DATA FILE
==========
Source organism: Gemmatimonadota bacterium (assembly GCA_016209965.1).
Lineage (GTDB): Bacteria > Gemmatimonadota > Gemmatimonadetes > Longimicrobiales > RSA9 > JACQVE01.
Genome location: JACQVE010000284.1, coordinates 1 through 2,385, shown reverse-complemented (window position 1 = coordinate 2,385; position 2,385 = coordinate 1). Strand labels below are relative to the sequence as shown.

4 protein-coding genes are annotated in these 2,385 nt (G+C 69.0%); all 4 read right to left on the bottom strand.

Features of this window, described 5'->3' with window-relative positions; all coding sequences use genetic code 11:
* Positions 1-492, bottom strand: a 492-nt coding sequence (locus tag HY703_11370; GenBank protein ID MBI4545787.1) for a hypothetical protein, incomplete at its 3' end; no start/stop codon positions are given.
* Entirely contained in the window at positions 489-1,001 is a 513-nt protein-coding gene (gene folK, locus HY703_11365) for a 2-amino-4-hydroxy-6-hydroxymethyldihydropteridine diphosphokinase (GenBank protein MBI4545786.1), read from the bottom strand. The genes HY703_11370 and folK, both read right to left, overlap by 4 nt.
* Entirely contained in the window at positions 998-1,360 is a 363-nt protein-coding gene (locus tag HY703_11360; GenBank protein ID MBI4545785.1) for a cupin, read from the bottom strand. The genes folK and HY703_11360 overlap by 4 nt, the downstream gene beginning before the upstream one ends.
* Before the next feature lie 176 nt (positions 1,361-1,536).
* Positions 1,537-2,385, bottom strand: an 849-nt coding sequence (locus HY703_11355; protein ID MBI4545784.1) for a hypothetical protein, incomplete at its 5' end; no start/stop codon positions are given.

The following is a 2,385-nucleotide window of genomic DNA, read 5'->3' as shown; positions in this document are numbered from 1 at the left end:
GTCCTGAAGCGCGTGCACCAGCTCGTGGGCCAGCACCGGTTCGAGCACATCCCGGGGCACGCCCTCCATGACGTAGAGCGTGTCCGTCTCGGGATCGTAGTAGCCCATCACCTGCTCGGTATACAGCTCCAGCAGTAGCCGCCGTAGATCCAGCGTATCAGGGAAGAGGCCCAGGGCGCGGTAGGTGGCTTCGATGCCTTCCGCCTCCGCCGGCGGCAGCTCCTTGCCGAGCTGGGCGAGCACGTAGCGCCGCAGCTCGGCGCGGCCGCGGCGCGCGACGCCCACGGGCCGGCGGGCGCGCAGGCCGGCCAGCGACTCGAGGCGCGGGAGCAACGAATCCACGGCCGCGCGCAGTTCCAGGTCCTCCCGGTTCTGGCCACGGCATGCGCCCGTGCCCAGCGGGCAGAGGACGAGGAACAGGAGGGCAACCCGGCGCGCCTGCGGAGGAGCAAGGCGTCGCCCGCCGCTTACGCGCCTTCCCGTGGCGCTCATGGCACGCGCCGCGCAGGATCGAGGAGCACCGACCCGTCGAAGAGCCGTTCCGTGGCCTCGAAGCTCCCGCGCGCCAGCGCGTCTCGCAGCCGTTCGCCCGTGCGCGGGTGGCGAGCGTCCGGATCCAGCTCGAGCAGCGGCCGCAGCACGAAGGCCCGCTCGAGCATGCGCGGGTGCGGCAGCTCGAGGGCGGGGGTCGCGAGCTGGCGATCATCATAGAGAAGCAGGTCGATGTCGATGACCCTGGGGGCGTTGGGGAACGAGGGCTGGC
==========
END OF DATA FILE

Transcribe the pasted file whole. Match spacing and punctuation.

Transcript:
Source organism: Gemmatimonadota bacterium (assembly GCA_016209965.1).
Lineage (GTDB): Bacteria > Gemmatimonadota > Gemmatimonadetes > Longimicrobiales > RSA9 > JACQVE01.
Genome location: JACQVE010000284.1, coordinates 1 through 2,385, shown reverse-complemented (window position 1 = coordinate 2,385; position 2,385 = coordinate 1). Strand labels below are relative to the sequence as shown.

4 protein-coding genes are annotated in these 2,385 nt (G+C 69.0%); all 4 read right to left on the bottom strand.

Features of this window, described 5'->3' with window-relative positions; all coding sequences use genetic code 11:
* Positions 1-492, bottom strand: a 492-nt coding sequence (locus tag HY703_11370; GenBank protein ID MBI4545787.1) for a hypothetical protein, incomplete at its 3' end; no start/stop codon positions are given.
* Entirely contained in the window at positions 489-1,001 is a 513-nt protein-coding gene (gene folK, locus HY703_11365) for a 2-amino-4-hydroxy-6-hydroxymethyldihydropteridine diphosphokinase (GenBank protein MBI4545786.1), read from the bottom strand. The genes HY703_11370 and folK, both read right to left, overlap by 4 nt.
* Entirely contained in the window at positions 998-1,360 is a 363-nt protein-coding gene (locus tag HY703_11360; GenBank protein ID MBI4545785.1) for a cupin, read from the bottom strand. The genes folK and HY703_11360 overlap by 4 nt, the downstream gene beginning before the upstream one ends.
* Before the next feature lie 176 nt (positions 1,361-1,536).
* Positions 1,537-2,385, bottom strand: an 849-nt coding sequence (locus HY703_11355; protein ID MBI4545784.1) for a hypothetical protein, incomplete at its 5' end; no start/stop codon positions are given.

The following is a 2,385-nucleotide window of genomic DNA, read 5'->3' as shown; positions in this document are numbered from 1 at the left end:
GTCCTGAAGCGCGTGCACCAGCTCGTGGGCCAGCACCGGTTCGAGCACATCCCGGGGCACGCCCTCCATGACGTAGAGCGTGTCCGTCTCGGGATCGTAGTAGCCCATCACCTGCTCGGTATACAGCTCCAGCAGTAGCCGCCGTAGATCCAGCGTATCAGGGAAGAGGCCCAGGGCGCGGTAGGTGGCTTCGATGCCTTCCGCCTCCGCCGGCGGCAGCTCCTTGCCGAGCTGGGCGAGCACGTAGCGCCGCAGCTCGGCGCGGCCGCGGCGCGCGACGCCCACGGGCCGGCGGGCGCGCAGGCCGGCCAGCGACTCGAGGCGCGGGAGCAACGAATCCACGGCCGCGCGCAGTTCCAGGTCCTCCCGGTTCTGGCCACGGCATGCGCCCGTGCCCAGCGGGCAGAGGACGAGGAACAGGAGGGCAACCCGGCGCGCCTGCGGAGGAGCAAGGCGTCGCCCGCCGCTTACGCGCCTTCCCGTGGCGCTCATGGCACGCGCCGCGCAGGATCGAGGAGCACCGACCCGTCGAAGAGCCGTTCCGTGGCCTCGAAGCTCCCGCGCGCCAGCGCGTCTCGCAGCCGTTCGCCCGTGCGCGGGTGGCGAGCGTCCGGATCCAGCTCGAGCAGCGGCCGCAGCACGAAGGCCCGCTCGAGCATGCGCGGGTGCGGCAGCTCGAGGGCGGGGGTCGCGAGCTGGCGATCATCATAGAGAAGCAGGTCGATGTCGATGACCCTGGGGGCGTTGGGGAACGAGGGCTGGC